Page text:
Section 630 of our Code of Civil Procedure is taken from the Code of Civil Procedure of the State of Vermont. the Supreme Court of that State, commenting on the phrase "three weeks successively", held:jgc:chanrobles.com.ph

"The date of examining and allowing P. A. Barlett’s final account of administration, and for decreeing the residue of the estate to the lawful claimants of the same, was set by the probate court for December 19, 1919, at the probate office in Brighton, and an order was made to this effect on November 28, 1919. The order provided also that notice should be given by publication for three weeks successively in the Essex County Herald. In accordance with this order, the notice was published in the issues for December 4, 11 and 18, respectively. This was ’public notice’ to all persons interested of the time and place of examining and allowing said account and making decree of distribution, and was sufficient under the provisions of G. L. 3276. (Lenehen v. Spaulding, 57 Vt., 115.) ’The proceeding was according to law in all respects, and being in the nature of a proceeding in rem, it binds everybody by its legal effect.’ (Burbeck v. Little, 50 Vt., 713.) At the time and place set for the hearing none of the petitioners or other legatees under the will of Nickerson Warner appeared. Thereupon the judge of probate then and there continued the hearing until April 6, 1920, at which time the final account of P. A. Barlett as administrator de bonis non with will annexed was filed and, no one appearing to object, the same was allowed, and the decree of distribution was entered." (In re Warner’s Estate [Supreme Court of Vermont] 1925; 127 Atl. Rep., 362, 364; 98 Vt., 254, 261.)

It will be noted that in the above cited case the last of the three publications was on December 18, 1919, and the hearing on the administrator’s final account was set for December 19 of the year, only fifteen days after the date of the first publication.

In view of the foregoing, it is held that the language used in section 630 of the Code of Civil Procedure does not mean that the notice, referred to therein, should be published for three full weeks before the date set for the hearing on the will. In other words the first publication of the notice need not be made twenty-one days before the day appointed for the hearing.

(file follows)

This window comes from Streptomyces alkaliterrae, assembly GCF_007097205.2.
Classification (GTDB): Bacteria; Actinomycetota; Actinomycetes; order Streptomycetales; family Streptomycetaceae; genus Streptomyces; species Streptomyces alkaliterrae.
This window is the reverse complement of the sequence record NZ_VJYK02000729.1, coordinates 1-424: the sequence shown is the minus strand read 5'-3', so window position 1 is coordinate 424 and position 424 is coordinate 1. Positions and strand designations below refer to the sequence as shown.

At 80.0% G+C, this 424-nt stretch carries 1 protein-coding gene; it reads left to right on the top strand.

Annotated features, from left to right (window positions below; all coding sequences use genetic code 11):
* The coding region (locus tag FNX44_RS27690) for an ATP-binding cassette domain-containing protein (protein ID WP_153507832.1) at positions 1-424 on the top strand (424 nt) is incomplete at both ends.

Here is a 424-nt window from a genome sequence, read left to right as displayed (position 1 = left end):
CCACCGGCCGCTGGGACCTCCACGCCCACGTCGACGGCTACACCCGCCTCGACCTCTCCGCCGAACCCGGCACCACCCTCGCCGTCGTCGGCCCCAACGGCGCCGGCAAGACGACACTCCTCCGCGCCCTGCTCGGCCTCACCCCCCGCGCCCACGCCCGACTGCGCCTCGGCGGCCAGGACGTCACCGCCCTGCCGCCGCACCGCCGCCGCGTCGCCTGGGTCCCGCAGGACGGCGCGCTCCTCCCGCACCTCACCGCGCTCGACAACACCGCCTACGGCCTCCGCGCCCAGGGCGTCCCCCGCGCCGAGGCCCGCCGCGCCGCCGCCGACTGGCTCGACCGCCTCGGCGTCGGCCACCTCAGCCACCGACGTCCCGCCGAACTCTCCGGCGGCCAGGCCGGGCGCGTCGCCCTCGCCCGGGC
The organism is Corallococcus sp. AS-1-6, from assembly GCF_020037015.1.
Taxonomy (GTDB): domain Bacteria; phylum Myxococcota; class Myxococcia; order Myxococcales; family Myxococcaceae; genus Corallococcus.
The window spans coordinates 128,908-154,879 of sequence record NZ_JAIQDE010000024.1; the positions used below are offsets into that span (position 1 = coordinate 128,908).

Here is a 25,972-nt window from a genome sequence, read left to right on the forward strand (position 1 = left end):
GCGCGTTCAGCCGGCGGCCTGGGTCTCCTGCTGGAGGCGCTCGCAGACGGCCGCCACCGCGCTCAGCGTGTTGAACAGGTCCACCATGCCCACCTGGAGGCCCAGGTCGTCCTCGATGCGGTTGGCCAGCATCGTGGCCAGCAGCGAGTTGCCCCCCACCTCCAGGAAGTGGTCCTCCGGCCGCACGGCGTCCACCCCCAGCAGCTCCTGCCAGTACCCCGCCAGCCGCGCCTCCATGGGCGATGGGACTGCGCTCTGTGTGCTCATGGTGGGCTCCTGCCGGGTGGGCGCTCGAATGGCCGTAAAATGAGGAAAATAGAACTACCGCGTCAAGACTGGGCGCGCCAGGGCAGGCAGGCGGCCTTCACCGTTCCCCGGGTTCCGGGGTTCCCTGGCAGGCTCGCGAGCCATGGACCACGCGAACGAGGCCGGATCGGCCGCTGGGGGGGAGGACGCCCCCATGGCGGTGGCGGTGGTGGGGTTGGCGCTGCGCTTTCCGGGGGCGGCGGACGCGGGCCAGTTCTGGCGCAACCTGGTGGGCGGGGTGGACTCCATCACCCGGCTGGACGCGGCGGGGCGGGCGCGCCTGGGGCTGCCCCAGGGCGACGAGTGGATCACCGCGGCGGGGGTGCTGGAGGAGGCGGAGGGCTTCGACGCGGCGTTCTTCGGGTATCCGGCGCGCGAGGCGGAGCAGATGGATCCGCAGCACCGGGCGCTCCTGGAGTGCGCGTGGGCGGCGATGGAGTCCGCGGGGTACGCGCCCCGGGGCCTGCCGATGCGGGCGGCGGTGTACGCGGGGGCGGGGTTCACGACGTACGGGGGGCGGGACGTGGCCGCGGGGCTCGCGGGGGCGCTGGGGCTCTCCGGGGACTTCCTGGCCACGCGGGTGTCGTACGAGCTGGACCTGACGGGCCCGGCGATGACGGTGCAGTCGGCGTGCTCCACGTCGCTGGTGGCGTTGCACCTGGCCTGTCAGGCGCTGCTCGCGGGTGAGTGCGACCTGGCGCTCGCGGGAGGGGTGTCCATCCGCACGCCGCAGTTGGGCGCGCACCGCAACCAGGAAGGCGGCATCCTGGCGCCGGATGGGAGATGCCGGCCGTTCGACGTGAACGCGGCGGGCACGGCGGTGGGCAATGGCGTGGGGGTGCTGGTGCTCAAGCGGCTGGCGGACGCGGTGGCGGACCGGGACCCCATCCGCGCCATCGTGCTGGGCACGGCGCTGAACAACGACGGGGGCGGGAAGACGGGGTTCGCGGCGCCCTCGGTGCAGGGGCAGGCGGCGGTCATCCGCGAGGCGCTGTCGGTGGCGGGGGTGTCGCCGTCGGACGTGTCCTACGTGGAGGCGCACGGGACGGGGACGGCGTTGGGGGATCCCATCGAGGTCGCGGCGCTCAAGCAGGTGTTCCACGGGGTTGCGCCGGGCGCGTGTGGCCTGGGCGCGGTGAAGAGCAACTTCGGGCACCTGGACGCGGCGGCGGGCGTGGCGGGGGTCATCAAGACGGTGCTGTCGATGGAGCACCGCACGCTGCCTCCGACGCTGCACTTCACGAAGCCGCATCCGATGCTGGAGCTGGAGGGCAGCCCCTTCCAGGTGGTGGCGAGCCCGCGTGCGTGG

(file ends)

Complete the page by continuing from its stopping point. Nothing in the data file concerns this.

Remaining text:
The appellants also contend that the trial court erred in ruling that the weekly newspaper, Ing Katipunan, in which the notice of hearing was published, was a newspaper of general circulation in the Province of Pampanga.

The record shows that Ing Katipunan is a newspaper of general circulation in view of the fact that it is published for the dissemination of local news and general information; that it has a bona fide subscription list of paying subscribes; that it is published at regular intervals and that the trial court ordered the publication to be made in Ing Katipunan precisely because it was a "newspaper of general circulation in the Province of Pampanga."cralaw virtua1aw library

Furthermore no attempt has been made to prove that it was a newspaper devoted to the interests or published for the entertainment of a particular class, profession, trade, calling, race or religious denomination. The fact that there is another paper published in Pampanga that has a few more subscribers (72 to be exact) and that certain Manila dailies also have a larger circulation in that province is unimportant. The law does not require that publication of the notice, referred to in the Code of Civil Procedure, should be made in the newspaper with the largest number of subscribers. No fixed number of subscribers is necessary to constitute a newspaper of general circulation.

The assignments of error of the appellants are overruled and the appealed order of the trial court is affirmed with costs in this instance against the appellants.

Malcolm, Villa-Real, Imperial and Butte, JJ., concur.